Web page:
La Hire and the Observatory
From 1682, La Hire settled down in Paris with his quite numerous family on the second floor of the Observatory, in the apartments that were occupied by Ole Romer (1644-1710).
La Hire now disposed of precision tools within reach. On April 25, 1682, he placed a mural quadrant in the west tower of the Observatory. This allowed him to make very accurate observations and develop his future astronomical tables. And so for thirty-six years, Le Hire observes the sky methodically with almost no interruption. His written correspondence confirms observations exchanges with numerous astronomers. As Fontenelle pointed out in his Éloge, La Hire’s nights were often shortened by the requirement not to fail to witness any celestial event. One of his sons (Gabriel Philippe, born in 1677) assisted him in his measurements.
Mémoires de l'Académie des Sciences, 1710, p. 172.
The Observatory buildings were used as a testing ground. In 1714, he made use of the puits zenithal (light tube) which are precise superposed openings at each level of the Observatory, from basement to roof terrace, forming a vertical “light pit” of 55 meters high.
Engraving showing the elevation section of the Perrault building (Paris Observatory, north façade), by Sébastien Leclerc, 17th or 18th century, 43x60cm, detail, Bibliohtèque de l'Observatoire de Paris.
Histoire de l’Académie royale des sciences ... avec les mémoires de mathématique & de physique... tirez des registres de cette Académie, 1714, Paris: Imprimerie de Du Pont.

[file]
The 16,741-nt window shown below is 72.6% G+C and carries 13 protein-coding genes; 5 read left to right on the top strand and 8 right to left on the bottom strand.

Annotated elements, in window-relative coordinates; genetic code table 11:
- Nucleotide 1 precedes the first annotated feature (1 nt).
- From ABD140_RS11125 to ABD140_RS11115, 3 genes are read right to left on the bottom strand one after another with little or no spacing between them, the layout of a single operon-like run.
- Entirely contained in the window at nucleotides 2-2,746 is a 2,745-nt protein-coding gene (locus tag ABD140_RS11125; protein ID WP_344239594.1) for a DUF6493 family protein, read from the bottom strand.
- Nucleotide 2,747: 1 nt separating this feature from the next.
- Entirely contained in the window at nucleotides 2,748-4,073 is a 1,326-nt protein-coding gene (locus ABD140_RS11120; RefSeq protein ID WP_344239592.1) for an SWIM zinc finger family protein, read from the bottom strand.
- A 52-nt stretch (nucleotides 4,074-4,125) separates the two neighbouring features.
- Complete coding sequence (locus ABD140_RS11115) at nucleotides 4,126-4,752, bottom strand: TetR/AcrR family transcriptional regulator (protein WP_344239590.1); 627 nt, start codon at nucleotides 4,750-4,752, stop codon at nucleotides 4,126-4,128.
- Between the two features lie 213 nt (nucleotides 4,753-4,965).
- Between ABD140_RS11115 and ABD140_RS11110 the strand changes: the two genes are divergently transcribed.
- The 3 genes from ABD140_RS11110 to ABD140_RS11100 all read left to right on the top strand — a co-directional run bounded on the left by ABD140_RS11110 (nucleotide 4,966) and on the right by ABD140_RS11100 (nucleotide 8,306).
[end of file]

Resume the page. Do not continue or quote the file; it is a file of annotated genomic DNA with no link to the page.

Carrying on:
He repeatedly reported on his meteorological observations made at the Observatory: thermometer, barometer, rainfall and wind measurements. Why apply to this daily work of measurements? La Hire explains it in one of his memoirs, published in the Memoirs of the Academy of Sciences of 1699:
"One would think it is rather useless to keep an exact record of the wind blowing every day, of the force, and of the duration, of the quantity of rain that falls, and of the status of the barometer. The changes which occur in all this great mass of air, however, seem perhaps even more bizarre than they are, for want of observers who have been there long enough and carefully enough to discover regularity; and if it is possible that there is any regularity, one will perceive it only by a long series of observations made in different places. Who knows, for example, if there are not some compensations, or some exchanges of good and bad weather, between different parts of the Earth?"
Fontenelle explains how advantageous regular observations could be:
Mémoires de l'Académie des Sciences, 1700, p. 1
He took great care to publish the work of his colleagues (and academicians) as well as some of his own research studies. His essays feature a wide and surprising range of matters.
La Hire died at the age of 78, on 21st April 1718 at the Observatory. Two days prior his death, he was recording his last astronomical observations. He rests in Saint-Jacques-du-Haut-Pas’s church with Cassini the first.
“La Hire, well-known all over Europe as one of the greatest astronomers that ever was, died at the Observatory at nearly eighty years old, until then in a continuous and perfect physical and spiritual health.”
La Hire self-portrait, pastel, Bibliothèque de l'Observatoire de Paris, inv.I.87
 Charles Wolf, Histoire de l'Observatoire de Paris de sa fondation à 1793, Gauthier-Villars, 1902, p. 100 et p. 379.
 In the Grand Dictionnaire of Moreri, we find these notes about Gabriel Philippe de La Hire: "Besides a profound knowledge, he had a very varied erudition, and a great facility to speak well; in spite of his poor health, he had a natural joy, and the courage of a wise physicist, who knows what awaits the body, and who forgives nature. " – Louis Moreri, Le Grand dictionnaire historique , ou le Mélange curieux de l'histoire sacrée et profane…, Paris, J.-B. Coignard, 1681 (1732), tom 1, p. 482-483.
 Mémoires de l’Académie Royale des Sciences, 1714, p. 334.
 Oeuvres de M. Mariotte ... : comprenant tous les traitéz de cet auteur, tant ceux qui avoient déjà paru séparément, que ceux qui n'avoient pas encore été publiés; imprimées sur les [...]. A La Haye : chez Jean Neaulme, 1740, p. 113.